• This module provides you with an introduction to the philosophical issues in social research. You will look at ethics in social research and theory, quantitative versus qualitative methods, sampling, observation, interviewing, media analysis, and questionnaire design. You will be given the opportunity to work through the research process on a topic of independent study of your choosing.

  • This module introduces you to techniques of quantitative and qualitative data analysis and will equip you with the skills to design and carry out your own analyses.

  • This module will enable you to develop detailed and more critical understandings of core criminological theory and key issues within the discipline. Drawing on sociological, biological and psychological perspectives as a way of understanding criminal behaviour, you will consider key issues such as drug use, organised crime, white collar crime and terrorism. Lectures and seminars promote the application of these theoretical perspectives through case studies and empirical research.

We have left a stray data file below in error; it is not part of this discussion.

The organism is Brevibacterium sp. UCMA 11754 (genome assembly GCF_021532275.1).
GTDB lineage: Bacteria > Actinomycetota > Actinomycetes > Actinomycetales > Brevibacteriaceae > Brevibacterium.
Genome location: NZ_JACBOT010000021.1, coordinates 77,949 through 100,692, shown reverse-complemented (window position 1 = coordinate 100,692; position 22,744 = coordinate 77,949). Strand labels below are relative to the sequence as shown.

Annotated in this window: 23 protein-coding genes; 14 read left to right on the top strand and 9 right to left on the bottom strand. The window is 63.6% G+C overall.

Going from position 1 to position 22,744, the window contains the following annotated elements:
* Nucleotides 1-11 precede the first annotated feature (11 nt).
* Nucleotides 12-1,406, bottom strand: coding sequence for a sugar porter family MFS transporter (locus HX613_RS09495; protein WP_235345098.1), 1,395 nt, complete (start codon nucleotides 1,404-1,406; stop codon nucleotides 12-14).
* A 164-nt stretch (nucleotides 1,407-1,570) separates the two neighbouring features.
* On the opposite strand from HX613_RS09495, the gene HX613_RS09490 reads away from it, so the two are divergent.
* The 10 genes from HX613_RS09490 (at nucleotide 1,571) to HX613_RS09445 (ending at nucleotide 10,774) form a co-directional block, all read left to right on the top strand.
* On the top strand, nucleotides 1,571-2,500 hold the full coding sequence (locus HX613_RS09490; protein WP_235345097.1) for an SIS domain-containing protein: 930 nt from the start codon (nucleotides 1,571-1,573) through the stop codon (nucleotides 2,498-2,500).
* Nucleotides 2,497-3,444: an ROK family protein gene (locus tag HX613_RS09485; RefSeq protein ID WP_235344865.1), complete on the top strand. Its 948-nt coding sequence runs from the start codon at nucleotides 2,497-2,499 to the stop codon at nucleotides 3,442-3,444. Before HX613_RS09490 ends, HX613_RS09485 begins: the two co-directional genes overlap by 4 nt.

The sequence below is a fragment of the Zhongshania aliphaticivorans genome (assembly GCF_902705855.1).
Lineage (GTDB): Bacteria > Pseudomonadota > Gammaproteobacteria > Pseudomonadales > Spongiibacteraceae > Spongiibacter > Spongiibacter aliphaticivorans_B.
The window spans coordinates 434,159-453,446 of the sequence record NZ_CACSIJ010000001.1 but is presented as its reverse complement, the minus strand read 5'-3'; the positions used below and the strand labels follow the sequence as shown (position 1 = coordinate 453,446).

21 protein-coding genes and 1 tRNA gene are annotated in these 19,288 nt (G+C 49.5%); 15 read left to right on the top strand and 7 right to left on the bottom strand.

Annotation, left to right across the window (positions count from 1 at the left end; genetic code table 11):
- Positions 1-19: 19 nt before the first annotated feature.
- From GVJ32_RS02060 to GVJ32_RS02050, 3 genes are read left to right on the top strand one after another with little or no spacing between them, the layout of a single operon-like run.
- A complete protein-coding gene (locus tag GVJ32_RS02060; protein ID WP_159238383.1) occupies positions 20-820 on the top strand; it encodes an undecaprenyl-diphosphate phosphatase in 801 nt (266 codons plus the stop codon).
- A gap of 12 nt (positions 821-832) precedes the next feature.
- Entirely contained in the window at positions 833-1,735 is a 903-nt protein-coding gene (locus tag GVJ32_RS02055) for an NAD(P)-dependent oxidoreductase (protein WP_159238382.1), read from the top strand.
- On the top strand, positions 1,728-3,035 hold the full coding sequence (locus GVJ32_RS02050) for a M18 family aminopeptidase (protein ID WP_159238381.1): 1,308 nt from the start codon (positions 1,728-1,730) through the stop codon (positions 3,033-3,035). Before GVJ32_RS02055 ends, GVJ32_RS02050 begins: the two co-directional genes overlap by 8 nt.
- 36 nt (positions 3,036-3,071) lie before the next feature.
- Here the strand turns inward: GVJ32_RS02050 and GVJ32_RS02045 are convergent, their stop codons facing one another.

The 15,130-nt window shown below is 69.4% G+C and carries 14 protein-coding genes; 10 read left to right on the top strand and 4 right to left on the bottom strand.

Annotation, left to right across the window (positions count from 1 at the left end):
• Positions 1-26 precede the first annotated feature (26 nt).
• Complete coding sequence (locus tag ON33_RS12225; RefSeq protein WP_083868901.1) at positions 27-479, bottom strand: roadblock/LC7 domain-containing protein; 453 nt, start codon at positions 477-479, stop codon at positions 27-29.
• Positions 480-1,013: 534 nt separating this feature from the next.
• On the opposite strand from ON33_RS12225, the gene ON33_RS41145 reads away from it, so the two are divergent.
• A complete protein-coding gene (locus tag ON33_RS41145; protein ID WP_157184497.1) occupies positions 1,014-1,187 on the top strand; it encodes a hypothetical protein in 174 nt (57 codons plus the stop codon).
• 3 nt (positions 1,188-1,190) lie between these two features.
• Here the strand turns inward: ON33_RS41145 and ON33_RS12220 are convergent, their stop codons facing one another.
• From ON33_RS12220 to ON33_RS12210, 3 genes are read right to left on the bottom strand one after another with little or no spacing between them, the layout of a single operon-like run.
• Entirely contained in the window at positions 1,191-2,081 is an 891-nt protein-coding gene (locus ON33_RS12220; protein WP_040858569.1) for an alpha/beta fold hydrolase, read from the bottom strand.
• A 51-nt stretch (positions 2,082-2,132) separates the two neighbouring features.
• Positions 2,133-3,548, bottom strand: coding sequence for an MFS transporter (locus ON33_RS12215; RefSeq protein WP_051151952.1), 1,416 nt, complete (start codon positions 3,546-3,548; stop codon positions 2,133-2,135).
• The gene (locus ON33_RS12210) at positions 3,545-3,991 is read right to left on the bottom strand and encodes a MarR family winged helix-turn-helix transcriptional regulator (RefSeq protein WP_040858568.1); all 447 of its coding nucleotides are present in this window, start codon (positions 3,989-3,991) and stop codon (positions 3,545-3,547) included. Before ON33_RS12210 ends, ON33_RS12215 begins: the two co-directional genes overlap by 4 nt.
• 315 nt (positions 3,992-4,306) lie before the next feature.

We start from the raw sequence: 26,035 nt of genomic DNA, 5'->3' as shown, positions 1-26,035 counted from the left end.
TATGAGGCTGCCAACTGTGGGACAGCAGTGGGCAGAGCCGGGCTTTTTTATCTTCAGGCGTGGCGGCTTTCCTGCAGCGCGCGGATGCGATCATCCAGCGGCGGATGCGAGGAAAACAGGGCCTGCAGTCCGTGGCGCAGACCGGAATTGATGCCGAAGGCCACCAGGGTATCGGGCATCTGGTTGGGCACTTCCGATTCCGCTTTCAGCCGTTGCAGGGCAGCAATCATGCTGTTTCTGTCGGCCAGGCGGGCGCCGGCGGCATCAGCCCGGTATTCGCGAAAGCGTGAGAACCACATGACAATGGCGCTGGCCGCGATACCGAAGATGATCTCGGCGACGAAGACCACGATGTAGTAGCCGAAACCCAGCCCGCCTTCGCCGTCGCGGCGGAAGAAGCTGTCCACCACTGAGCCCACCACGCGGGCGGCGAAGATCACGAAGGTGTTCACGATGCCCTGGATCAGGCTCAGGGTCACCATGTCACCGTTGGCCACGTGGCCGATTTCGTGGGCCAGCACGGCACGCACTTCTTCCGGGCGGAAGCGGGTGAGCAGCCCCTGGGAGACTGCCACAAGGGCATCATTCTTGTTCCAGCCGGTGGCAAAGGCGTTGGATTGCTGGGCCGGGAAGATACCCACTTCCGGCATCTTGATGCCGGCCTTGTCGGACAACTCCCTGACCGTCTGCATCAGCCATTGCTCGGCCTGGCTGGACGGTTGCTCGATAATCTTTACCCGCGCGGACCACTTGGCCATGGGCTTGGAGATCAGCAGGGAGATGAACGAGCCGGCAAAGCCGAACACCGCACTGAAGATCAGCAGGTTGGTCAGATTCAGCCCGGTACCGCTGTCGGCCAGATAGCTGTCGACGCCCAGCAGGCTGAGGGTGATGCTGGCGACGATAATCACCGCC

• This module provides you with a sociological analysis of contemporary society, helping you to understand major social and economic changes in the contemporary world through key sociological debates concerning, amongst others, the changing nature of the organisation of production and the changing nature of class. You will also examine the transformation of cultural forms in contemporary society and apply these theories to contemporary social issues.

Year 3
  • Dissertation

Optional Modules